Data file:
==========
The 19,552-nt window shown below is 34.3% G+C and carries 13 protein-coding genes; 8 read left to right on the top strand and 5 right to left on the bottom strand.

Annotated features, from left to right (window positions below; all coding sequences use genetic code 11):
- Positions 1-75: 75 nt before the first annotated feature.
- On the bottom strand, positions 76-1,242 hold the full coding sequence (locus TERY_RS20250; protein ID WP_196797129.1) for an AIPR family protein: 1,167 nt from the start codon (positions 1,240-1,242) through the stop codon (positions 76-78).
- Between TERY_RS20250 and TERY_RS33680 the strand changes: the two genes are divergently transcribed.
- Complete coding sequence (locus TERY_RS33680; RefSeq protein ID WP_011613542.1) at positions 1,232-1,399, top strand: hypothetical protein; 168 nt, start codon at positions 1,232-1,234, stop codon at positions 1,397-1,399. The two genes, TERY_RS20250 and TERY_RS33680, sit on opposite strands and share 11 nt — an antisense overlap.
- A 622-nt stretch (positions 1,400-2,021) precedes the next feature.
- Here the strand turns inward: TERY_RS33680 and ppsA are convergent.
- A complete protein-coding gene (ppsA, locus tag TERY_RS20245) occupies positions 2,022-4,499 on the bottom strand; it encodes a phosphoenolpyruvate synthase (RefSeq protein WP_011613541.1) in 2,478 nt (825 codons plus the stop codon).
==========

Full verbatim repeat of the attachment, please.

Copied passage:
The 19,552-nt window shown below is 34.3% G+C and carries 13 protein-coding genes; 8 read left to right on the top strand and 5 right to left on the bottom strand.

Annotated features, from left to right (window positions below; all coding sequences use genetic code 11):
- Positions 1-75: 75 nt before the first annotated feature.
- On the bottom strand, positions 76-1,242 hold the full coding sequence (locus TERY_RS20250; protein ID WP_196797129.1) for an AIPR family protein: 1,167 nt from the start codon (positions 1,240-1,242) through the stop codon (positions 76-78).
- Between TERY_RS20250 and TERY_RS33680 the strand changes: the two genes are divergently transcribed.
- Complete coding sequence (locus TERY_RS33680; RefSeq protein ID WP_011613542.1) at positions 1,232-1,399, top strand: hypothetical protein; 168 nt, start codon at positions 1,232-1,234, stop codon at positions 1,397-1,399. The two genes, TERY_RS20250 and TERY_RS33680, sit on opposite strands and share 11 nt — an antisense overlap.
- A 622-nt stretch (positions 1,400-2,021) precedes the next feature.
- Here the strand turns inward: TERY_RS33680 and ppsA are convergent.
- A complete protein-coding gene (ppsA, locus tag TERY_RS20245) occupies positions 2,022-4,499 on the bottom strand; it encodes a phosphoenolpyruvate synthase (RefSeq protein WP_011613541.1) in 2,478 nt (825 codons plus the stop codon).